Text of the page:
This is W.T. Nottingham’s third season growing Haymans at his Pickett’s Harbor Farms in Cape Charles, Va., and for a while, he feared he might fail. (Jay Paul for The Washington Post)

South Carolina’s 170 lawmakers reconvened Wednesday, and one issue they delved right into was figuring out what to about… a potato farm.

Senators at a Wednesday forum focused in on the the water-sucking environmental impact of what The State describes as “a mega potato farm” that could siphon billions of gallons of public water. And at least one policy is in the works to curtail the use of public resources:  

Campsen, R-Charleston, plans to introduce a bill requiring Walther Farms to obtain a permit before it could take some 9 billion gallons of water annually from the Edisto’s South Fork. The state’s 2010 water withdrawal law gives exemptions to farm corporations that other businesses don’t have, which many say is unfair and potentially unsafe for South Carolina rivers. The Campsen bill would apply to any large agricultural withdrawal that would dry up a river or substantially lower it.

South Carolina’s state lawmakers also plan to deal with a few more-recognizable problems, including readjusting funding after the recession, implementing (or in this case not) Obamacare, and balancing gun rights and gun control. (All this as the state House speaker deals with allegations he violated state law through a misuse of funds.)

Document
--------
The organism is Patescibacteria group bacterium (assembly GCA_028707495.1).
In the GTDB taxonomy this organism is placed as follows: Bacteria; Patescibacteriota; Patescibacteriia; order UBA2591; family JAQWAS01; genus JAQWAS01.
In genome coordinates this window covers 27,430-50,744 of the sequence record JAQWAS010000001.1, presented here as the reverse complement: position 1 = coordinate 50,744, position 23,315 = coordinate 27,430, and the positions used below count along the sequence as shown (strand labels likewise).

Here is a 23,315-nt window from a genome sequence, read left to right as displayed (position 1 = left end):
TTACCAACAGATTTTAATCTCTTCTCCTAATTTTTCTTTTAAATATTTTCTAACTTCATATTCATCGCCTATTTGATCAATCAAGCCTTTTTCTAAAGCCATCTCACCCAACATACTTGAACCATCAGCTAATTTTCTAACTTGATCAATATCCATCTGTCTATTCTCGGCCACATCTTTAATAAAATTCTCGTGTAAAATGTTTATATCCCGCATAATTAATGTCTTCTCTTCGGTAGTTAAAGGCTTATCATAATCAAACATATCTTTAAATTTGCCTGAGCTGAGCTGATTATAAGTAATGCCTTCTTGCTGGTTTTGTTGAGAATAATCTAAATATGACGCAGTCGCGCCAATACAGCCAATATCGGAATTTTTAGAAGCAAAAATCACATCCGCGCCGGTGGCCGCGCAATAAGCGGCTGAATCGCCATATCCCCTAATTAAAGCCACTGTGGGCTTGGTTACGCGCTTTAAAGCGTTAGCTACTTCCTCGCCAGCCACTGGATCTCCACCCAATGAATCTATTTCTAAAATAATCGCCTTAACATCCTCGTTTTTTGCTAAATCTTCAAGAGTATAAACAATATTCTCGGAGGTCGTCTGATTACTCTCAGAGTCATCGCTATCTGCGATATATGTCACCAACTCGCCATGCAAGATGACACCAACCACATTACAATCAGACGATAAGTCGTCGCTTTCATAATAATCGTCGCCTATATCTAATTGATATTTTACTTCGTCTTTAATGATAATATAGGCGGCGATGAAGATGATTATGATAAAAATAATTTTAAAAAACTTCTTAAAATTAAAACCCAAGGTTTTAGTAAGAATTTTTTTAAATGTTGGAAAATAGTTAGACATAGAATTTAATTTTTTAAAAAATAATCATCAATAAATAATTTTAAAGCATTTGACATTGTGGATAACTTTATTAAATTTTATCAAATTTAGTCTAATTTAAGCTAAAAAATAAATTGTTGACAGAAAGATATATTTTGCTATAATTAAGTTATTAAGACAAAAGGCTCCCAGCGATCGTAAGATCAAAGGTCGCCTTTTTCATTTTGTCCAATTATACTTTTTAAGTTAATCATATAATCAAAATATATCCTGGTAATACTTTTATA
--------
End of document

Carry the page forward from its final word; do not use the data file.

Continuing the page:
Obamacare: Some state lawmakers believe they’ve cracked the code to stopping the health-care law dead in its tracks, Reuters reports:

“South Carolina lawmakers say they have found a way to stop implementation of the U.S. Affordable Care Act in their state, an effort that could provide a template for other Republican-led legislatures looking to derail the federal program.

The bill bans state agencies from carrying out the law and restricts federal funds for it funneled through the state. Other states have passed similar laws, but they’re untested, a state legislative expert told Reuters.

Readjusting funding. After years of shifting spending priorities in light of depressed revenue, South Carolina will now have to focus on resetting many of the formulas that govern education, infrastructure and health-care spending, state budget director Les Boles told a media gathering. “Revenue-wise we’re just now back to where we were right prior to the Great Recession. Meanwhile, we had to change our spending priority statewide over the last six years,” he said, according to The Morning News.

As usual, the paper reports, spending will be driven largely by health, education and employee benefits. The state expects a $160 million surplus and Gov. Nikki Haley (R) releases her budget on Monday.

Garbage in, money out. The same potato farm piece above concluded with another issue the legislator is expected to take up: a bill that expands the garbage market to national waste corporations by allowing private ownership of landfills. It stands to be a contentious topic, reporter Sammy Fretwell writes. “Garbage is a particularly hot topic in South Carolina.”